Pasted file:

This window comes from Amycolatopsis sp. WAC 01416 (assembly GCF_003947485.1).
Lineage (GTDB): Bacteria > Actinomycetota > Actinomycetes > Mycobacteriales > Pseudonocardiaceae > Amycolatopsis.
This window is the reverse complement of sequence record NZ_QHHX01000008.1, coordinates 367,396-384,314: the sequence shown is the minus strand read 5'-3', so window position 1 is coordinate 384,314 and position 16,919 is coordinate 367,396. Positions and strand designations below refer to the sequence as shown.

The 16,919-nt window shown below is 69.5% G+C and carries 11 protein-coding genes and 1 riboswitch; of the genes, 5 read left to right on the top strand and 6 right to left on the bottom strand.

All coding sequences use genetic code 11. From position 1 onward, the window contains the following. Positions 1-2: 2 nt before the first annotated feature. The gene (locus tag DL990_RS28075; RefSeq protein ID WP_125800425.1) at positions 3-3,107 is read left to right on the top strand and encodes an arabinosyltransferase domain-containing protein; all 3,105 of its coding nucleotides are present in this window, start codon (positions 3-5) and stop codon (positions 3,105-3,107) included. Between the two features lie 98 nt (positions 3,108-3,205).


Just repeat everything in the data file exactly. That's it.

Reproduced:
This window comes from Amycolatopsis sp. WAC 01416 (assembly GCF_003947485.1).
Lineage (GTDB): Bacteria > Actinomycetota > Actinomycetes > Mycobacteriales > Pseudonocardiaceae > Amycolatopsis.
This window is the reverse complement of sequence record NZ_QHHX01000008.1, coordinates 367,396-384,314: the sequence shown is the minus strand read 5'-3', so window position 1 is coordinate 384,314 and position 16,919 is coordinate 367,396. Positions and strand designations below refer to the sequence as shown.

The 16,919-nt window shown below is 69.5% G+C and carries 11 protein-coding genes and 1 riboswitch; of the genes, 5 read left to right on the top strand and 6 right to left on the bottom strand.

All coding sequences use genetic code 11. From position 1 onward, the window contains the following. Positions 1-2: 2 nt before the first annotated feature. The gene (locus tag DL990_RS28075; RefSeq protein ID WP_125800425.1) at positions 3-3,107 is read left to right on the top strand and encodes an arabinosyltransferase domain-containing protein; all 3,105 of its coding nucleotides are present in this window, start codon (positions 3-5) and stop codon (positions 3,105-3,107) included. Between the two features lie 98 nt (positions 3,108-3,205).